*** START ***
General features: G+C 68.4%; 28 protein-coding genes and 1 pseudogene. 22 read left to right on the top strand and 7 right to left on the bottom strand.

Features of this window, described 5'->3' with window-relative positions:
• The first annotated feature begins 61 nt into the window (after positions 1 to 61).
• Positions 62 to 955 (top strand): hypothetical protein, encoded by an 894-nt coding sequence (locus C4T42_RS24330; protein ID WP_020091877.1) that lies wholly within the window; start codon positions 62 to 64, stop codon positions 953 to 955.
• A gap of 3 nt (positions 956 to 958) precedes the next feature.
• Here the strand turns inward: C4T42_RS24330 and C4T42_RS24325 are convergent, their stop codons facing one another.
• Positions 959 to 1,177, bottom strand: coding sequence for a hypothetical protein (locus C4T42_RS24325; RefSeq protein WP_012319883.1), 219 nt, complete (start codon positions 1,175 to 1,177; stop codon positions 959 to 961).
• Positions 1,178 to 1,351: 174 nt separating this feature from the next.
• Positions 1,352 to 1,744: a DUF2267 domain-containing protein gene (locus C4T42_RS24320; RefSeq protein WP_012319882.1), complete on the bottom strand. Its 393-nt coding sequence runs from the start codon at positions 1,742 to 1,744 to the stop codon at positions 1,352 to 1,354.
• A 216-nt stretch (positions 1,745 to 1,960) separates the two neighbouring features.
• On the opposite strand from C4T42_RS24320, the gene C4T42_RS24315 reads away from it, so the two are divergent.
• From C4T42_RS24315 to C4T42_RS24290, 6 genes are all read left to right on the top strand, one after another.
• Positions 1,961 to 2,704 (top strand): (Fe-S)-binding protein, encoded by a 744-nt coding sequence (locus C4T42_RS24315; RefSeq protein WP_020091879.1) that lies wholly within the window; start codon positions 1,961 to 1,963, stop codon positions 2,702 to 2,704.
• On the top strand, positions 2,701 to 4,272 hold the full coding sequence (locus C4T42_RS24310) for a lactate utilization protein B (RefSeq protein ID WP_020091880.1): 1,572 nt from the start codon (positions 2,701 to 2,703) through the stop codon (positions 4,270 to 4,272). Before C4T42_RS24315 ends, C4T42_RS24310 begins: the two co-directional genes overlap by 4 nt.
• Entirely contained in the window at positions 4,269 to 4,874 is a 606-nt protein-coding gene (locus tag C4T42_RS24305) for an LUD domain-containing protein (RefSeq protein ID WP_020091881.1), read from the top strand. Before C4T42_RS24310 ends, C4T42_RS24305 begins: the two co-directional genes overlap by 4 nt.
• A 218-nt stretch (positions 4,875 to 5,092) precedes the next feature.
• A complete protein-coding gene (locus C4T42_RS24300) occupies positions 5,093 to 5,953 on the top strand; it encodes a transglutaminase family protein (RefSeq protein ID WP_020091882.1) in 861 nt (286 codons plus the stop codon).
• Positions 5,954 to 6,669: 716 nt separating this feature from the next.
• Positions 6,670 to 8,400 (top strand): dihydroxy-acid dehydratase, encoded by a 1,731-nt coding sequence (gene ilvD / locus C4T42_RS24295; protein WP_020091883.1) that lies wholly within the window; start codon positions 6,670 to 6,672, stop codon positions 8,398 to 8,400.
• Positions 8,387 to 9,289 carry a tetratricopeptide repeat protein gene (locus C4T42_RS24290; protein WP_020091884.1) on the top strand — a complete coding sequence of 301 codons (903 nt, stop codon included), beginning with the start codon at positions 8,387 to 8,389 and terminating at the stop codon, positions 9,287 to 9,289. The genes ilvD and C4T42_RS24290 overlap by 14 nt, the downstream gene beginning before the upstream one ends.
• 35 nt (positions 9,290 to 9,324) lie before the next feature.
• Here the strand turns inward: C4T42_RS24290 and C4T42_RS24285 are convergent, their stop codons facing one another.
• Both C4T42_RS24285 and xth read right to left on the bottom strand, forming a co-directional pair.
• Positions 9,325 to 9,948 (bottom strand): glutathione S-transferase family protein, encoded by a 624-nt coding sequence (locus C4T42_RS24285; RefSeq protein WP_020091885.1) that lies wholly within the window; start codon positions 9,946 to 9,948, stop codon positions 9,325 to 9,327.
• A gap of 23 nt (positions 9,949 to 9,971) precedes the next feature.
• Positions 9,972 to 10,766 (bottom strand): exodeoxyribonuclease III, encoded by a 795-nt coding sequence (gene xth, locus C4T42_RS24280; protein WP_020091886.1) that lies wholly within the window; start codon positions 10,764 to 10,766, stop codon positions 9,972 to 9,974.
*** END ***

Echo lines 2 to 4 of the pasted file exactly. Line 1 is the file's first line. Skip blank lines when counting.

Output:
Features of this window, described 5'->3' with window-relative positions:
• The first annotated feature begins 61 nt into the window (after positions 1 to 61).
• Positions 62 to 955 (top strand): hypothetical protein, encoded by an 894-nt coding sequence (locus C4T42_RS24330; protein ID WP_020091877.1) that lies wholly within the window; start codon positions 62 to 64, stop codon positions 953 to 955.